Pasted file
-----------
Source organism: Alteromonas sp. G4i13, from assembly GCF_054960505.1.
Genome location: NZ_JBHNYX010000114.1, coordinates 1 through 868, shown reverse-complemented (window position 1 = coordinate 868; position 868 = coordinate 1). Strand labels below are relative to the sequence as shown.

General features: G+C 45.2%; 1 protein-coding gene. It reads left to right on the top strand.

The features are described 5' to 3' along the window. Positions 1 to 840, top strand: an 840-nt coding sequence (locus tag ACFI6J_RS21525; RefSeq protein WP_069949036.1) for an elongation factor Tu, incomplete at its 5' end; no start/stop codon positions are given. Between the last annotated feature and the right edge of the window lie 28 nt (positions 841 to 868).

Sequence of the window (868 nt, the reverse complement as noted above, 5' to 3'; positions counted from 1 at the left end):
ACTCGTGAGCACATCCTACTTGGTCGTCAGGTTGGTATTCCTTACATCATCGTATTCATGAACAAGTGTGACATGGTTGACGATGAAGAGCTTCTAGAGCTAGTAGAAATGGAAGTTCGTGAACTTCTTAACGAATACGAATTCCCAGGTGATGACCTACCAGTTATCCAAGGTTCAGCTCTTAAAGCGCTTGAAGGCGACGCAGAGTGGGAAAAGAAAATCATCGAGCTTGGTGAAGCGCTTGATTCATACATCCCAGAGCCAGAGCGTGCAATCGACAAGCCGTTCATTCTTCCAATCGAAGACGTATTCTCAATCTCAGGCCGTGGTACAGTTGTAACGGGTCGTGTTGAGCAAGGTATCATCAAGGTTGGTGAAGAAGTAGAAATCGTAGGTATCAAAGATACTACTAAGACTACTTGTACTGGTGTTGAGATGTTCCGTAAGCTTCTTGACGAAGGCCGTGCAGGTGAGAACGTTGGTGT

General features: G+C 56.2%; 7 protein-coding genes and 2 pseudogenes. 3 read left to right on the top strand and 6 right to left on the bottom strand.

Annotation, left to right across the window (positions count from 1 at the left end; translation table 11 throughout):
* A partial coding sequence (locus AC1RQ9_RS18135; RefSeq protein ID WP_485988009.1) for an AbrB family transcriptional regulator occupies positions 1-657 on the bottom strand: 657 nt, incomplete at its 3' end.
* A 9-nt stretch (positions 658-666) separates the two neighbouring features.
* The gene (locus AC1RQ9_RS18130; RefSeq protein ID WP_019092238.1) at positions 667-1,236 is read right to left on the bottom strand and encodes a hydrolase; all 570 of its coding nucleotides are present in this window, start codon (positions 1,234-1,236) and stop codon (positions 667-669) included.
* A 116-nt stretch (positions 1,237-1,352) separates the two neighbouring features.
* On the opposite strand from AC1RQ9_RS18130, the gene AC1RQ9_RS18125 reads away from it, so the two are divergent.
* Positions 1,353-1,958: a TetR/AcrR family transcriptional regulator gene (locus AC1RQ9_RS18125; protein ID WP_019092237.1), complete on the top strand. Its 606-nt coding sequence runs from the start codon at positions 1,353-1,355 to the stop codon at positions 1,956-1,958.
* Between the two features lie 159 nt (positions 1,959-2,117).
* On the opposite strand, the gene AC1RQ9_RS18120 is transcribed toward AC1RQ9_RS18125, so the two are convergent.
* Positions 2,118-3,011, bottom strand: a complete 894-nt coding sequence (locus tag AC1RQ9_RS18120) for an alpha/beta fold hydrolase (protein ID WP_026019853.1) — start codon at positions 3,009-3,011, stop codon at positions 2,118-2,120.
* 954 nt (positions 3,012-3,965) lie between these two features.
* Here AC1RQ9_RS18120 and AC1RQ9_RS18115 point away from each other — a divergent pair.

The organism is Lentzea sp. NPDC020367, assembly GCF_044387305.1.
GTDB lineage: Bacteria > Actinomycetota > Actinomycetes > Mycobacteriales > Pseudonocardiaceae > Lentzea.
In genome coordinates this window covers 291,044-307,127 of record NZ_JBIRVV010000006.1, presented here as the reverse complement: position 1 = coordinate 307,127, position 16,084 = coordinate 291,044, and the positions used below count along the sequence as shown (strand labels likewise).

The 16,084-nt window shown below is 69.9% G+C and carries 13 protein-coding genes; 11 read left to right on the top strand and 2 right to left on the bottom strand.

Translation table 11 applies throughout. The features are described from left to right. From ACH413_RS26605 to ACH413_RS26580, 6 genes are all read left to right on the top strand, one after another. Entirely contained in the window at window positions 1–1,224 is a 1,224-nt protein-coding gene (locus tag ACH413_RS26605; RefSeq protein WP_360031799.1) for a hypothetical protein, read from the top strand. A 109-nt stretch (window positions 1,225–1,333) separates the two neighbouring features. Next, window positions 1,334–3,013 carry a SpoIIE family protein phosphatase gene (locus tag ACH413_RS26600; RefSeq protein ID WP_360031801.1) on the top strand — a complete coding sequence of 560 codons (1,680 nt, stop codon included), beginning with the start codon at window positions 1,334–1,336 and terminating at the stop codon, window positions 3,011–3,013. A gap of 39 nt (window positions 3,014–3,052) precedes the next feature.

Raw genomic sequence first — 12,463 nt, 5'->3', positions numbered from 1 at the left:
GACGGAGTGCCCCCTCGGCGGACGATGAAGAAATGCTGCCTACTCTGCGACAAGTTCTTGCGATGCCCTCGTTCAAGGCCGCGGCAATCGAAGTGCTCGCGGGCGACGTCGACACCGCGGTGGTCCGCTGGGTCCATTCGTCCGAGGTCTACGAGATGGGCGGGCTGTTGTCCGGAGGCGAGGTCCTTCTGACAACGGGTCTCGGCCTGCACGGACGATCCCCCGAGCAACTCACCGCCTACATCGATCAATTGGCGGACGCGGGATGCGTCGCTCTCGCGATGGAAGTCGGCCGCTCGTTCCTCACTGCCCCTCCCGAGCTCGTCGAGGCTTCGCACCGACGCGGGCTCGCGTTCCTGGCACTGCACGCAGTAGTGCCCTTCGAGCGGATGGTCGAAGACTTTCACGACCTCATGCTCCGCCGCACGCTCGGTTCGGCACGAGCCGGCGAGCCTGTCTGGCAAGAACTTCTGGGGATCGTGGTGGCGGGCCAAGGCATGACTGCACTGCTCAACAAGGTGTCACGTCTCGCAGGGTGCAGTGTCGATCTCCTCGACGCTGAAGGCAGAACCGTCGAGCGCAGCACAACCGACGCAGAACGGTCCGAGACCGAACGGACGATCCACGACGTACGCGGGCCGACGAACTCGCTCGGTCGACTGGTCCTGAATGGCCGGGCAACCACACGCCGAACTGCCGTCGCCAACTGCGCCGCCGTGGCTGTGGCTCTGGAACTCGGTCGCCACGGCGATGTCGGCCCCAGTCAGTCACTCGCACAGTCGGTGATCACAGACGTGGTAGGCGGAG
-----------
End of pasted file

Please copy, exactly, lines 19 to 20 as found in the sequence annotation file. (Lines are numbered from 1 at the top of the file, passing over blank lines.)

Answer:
* Here AC1RQ9_RS18120 and AC1RQ9_RS18115 point away from each other — a divergent pair.

The organism is Lentzea sp. NPDC020367, assembly GCF_044387305.1.